Reading and writing his way to the top : A bold literary adaptation ‘‘Martin Eden’’ tells of a writer who fights and pays. The entirety of the 20th century - its promises and illusions and traumas - sweeps through the audacious and thrilling ‘Martin Eden’’.

An ingenious adaptation of the Jack London novel, the film follows its title character a humble young man, as he embarks on a program of self-improvement. Like a hero out of Horatio Alger, Martin strives to change and to advance.

A voracious autodidact, he succeeds. But his rags-to-rich path with its hard work, perseverance and bourgeois education proves far more complicated and finally more shattering than most upward -mobility fairy tales.

The story proper opens when Martin (a revelatory Luca Marinelli ), a sailor, is still rough clay. He’s a beautiful and raw masculine specimen, with a loose gait, an ominous scar under one eye and a nose that sits on his sculptured face like the prow of a ship.

 When he is not at sea, he lives with his sister and her family in a cheerless, suffocating house.

On land, Martin seems penned in, but everything about him - his restless body, jutting chin, quick fists -suggests he's eager to break free. His opportunity comes when he rescues the sun of a wealthy family from a thug.

Touching and vaguely menacing, Martin looms like a colossus. He's such an overwhelming presence that it's a shock whenever he and Elena stand face to face and you remember he isn't a giant.

Marcello lightly accentuates Martin's size using camera angles and other strategies : Martin is hovering over Elena when he announces he's going to write.

For the most part, though, his bigger-than lifeness comes from his feverish words ['' I felt a creative spirit burning inside''] and from a performance that can make it seem as if Martin were straining at the seams of his very being. His eyes bulge, his shoulders brace. He grows, he transforms, and then he invokes Nietzche.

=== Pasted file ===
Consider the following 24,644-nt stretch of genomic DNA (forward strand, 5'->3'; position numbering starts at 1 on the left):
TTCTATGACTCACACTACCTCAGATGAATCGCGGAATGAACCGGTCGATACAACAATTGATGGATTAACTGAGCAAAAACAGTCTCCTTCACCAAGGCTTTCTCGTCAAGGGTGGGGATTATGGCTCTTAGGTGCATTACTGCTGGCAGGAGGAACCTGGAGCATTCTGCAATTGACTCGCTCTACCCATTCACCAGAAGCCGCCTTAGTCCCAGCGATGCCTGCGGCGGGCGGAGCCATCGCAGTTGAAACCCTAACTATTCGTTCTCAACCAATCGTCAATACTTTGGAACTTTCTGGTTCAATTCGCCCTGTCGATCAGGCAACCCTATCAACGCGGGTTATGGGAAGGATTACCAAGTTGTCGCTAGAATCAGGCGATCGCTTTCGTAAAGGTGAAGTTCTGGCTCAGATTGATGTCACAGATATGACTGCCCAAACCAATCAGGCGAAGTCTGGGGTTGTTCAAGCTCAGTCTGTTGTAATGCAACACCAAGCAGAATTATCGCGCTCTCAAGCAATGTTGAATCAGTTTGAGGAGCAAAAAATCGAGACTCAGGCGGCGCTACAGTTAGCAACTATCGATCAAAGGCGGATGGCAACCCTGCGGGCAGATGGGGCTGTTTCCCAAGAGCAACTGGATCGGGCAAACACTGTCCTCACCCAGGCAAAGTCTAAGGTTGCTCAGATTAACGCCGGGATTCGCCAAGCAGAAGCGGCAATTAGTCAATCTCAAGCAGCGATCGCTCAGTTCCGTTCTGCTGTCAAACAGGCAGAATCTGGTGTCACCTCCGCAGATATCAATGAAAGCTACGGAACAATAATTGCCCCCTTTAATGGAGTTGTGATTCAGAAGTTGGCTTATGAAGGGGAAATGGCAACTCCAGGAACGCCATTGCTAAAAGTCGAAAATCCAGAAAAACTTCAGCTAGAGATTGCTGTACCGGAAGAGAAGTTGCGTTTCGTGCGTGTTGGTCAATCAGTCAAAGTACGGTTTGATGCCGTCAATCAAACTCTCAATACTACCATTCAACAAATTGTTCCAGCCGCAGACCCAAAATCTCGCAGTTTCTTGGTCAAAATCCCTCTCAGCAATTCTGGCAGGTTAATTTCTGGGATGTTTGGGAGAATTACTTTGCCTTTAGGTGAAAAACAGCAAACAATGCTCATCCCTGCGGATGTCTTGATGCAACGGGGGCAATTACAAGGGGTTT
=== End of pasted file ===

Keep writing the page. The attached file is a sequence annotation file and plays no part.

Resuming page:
''Martin Eden'' is an autobiographical artist's novel ''I was Martin Eden,'' London later wrote  - and a  didactic one. London was disappointed that critics didn't understand the indictment of individualism he advanced through Mattin, whose existential condition incorporates philosophical arguments of the day.

By transferring the story to the period between the two World Wars, however, hazily, Marcello extends those arguments deeper into the century, sometimes to unnerving effect.

Late in the story, after Martin's great and terrible success, he is toasted by a man whose bald head and loving talk of war suggest Mussolini, in a scene that could have taken place yesterday.

By connecting the triumph of one man's individual will to fascism, Marcello turns Martin into a time traveler.

This Martin is an emissary from the past and a warning for the present. For a time, he is also a hugely attractive, magnetic figure whose power Marcello builds only to coolly dismantle. [Few filmmakers do as much with jump cuts as he does here.]

It's easy to fall under Martin's spell,, to gaze at him as Elena finally does. The genius of ''Martin Eden''  is that Marcello makes you fall in love with Martin only to reveal  -as the journey devolves into a devastating tragedy - how easily we are charmed by the charismatic man who has absolutely nothing to offer.

The World Students Society thanks review author, Manohla Dargis.


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